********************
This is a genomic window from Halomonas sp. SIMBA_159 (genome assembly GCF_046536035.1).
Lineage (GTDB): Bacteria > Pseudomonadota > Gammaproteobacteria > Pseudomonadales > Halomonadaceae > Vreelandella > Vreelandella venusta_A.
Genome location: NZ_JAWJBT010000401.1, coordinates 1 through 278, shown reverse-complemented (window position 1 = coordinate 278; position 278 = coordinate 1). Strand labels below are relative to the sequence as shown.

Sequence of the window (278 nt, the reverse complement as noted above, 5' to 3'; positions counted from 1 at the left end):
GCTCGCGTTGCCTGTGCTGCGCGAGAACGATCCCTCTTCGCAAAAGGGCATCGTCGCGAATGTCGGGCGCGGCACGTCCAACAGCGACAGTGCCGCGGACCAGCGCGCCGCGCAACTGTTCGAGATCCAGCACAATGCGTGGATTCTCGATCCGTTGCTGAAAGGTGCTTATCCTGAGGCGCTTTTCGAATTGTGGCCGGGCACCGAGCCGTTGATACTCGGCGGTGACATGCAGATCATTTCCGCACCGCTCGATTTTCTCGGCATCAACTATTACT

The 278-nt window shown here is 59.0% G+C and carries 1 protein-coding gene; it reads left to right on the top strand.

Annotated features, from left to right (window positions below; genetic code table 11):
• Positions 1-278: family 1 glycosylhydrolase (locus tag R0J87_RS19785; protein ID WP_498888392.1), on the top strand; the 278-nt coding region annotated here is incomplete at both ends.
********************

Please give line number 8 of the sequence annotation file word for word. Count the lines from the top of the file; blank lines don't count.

• Positions 1-278: family 1 glycosylhydrolase (locus tag R0J87_RS19785; protein ID WP_498888392.1), on the top strand; the 278-nt coding region annotated here is incomplete at both ends.